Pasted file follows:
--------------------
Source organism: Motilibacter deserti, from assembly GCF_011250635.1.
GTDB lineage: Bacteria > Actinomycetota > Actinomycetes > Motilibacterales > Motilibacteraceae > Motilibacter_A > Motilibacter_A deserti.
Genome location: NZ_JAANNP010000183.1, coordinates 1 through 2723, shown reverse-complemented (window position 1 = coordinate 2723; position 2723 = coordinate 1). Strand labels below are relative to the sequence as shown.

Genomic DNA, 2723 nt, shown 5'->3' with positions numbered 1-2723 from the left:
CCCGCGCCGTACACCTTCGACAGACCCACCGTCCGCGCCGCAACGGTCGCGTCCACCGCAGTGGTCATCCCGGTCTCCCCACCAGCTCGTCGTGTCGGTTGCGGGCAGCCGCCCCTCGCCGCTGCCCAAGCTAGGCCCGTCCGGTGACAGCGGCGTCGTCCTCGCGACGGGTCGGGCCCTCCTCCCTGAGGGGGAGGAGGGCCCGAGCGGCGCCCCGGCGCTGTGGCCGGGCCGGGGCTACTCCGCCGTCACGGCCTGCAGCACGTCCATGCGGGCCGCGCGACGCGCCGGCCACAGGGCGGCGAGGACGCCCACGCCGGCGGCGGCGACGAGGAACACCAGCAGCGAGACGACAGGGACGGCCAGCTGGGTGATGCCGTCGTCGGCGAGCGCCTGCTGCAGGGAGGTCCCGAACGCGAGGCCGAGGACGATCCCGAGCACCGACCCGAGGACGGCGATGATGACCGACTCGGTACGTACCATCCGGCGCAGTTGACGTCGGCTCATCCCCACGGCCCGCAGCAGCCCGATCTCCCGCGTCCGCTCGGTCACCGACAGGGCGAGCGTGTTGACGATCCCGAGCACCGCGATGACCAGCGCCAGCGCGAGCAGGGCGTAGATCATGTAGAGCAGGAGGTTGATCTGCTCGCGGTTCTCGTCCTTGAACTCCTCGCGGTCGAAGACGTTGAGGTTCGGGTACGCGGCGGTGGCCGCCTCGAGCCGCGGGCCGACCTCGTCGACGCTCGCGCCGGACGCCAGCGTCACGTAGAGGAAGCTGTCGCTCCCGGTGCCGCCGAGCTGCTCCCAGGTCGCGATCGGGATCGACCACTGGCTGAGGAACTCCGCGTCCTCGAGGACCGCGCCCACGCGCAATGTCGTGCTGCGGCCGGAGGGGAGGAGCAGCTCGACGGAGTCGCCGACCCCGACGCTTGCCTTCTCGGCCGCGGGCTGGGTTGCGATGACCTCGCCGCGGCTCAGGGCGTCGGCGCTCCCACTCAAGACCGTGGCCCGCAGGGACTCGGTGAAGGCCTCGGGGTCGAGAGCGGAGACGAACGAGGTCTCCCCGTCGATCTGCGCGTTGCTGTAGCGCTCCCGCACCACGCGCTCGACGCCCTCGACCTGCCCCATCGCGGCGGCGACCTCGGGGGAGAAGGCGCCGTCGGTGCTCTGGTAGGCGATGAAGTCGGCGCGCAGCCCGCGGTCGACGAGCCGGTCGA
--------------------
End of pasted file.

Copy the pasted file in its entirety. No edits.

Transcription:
Source organism: Motilibacter deserti, from assembly GCF_011250635.1.
GTDB lineage: Bacteria > Actinomycetota > Actinomycetes > Motilibacterales > Motilibacteraceae > Motilibacter_A > Motilibacter_A deserti.
Genome location: NZ_JAANNP010000183.1, coordinates 1 through 2723, shown reverse-complemented (window position 1 = coordinate 2723; position 2723 = coordinate 1). Strand labels below are relative to the sequence as shown.

Genomic DNA, 2723 nt, shown 5'->3' with positions numbered 1-2723 from the left:
CCCGCGCCGTACACCTTCGACAGACCCACCGTCCGCGCCGCAACGGTCGCGTCCACCGCAGTGGTCATCCCGGTCTCCCCACCAGCTCGTCGTGTCGGTTGCGGGCAGCCGCCCCTCGCCGCTGCCCAAGCTAGGCCCGTCCGGTGACAGCGGCGTCGTCCTCGCGACGGGTCGGGCCCTCCTCCCTGAGGGGGAGGAGGGCCCGAGCGGCGCCCCGGCGCTGTGGCCGGGCCGGGGCTACTCCGCCGTCACGGCCTGCAGCACGTCCATGCGGGCCGCGCGACGCGCCGGCCACAGGGCGGCGAGGACGCCCACGCCGGCGGCGGCGACGAGGAACACCAGCAGCGAGACGACAGGGACGGCCAGCTGGGTGATGCCGTCGTCGGCGAGCGCCTGCTGCAGGGAGGTCCCGAACGCGAGGCCGAGGACGATCCCGAGCACCGACCCGAGGACGGCGATGATGACCGACTCGGTACGTACCATCCGGCGCAGTTGACGTCGGCTCATCCCCACGGCCCGCAGCAGCCCGATCTCCCGCGTCCGCTCGGTCACCGACAGGGCGAGCGTGTTGACGATCCCGAGCACCGCGATGACCAGCGCCAGCGCGAGCAGGGCGTAGATCATGTAGAGCAGGAGGTTGATCTGCTCGCGGTTCTCGTCCTTGAACTCCTCGCGGTCGAAGACGTTGAGGTTCGGGTACGCGGCGGTGGCCGCCTCGAGCCGCGGGCCGACCTCGTCGACGCTCGCGCCGGACGCCAGCGTCACGTAGAGGAAGCTGTCGCTCCCGGTGCCGCCGAGCTGCTCCCAGGTCGCGATCGGGATCGACCACTGGCTGAGGAACTCCGCGTCCTCGAGGACCGCGCCCACGCGCAATGTCGTGCTGCGGCCGGAGGGGAGGAGCAGCTCGACGGAGTCGCCGACCCCGACGCTTGCCTTCTCGGCCGCGGGCTGGGTTGCGATGACCTCGCCGCGGCTCAGGGCGTCGGCGCTCCCACTCAAGACCGTGGCCCGCAGGGACTCGGTGAAGGCCTCGGGGTCGAGAGCGGAGACGAACGAGGTCTCCCCGTCGATCTGCGCGTTGCTGTAGCGCTCCCGCACCACGCGCTCGACGCCCTCGACCTGCCCCATCGCGGCGGCGACCTCGGGGGAGAAGGCGCCGTCGGTGCTCTGGTAGGCGATGAAGTCGGCGCGCAGCCCGCGGTCGACGAGCCGGTCGA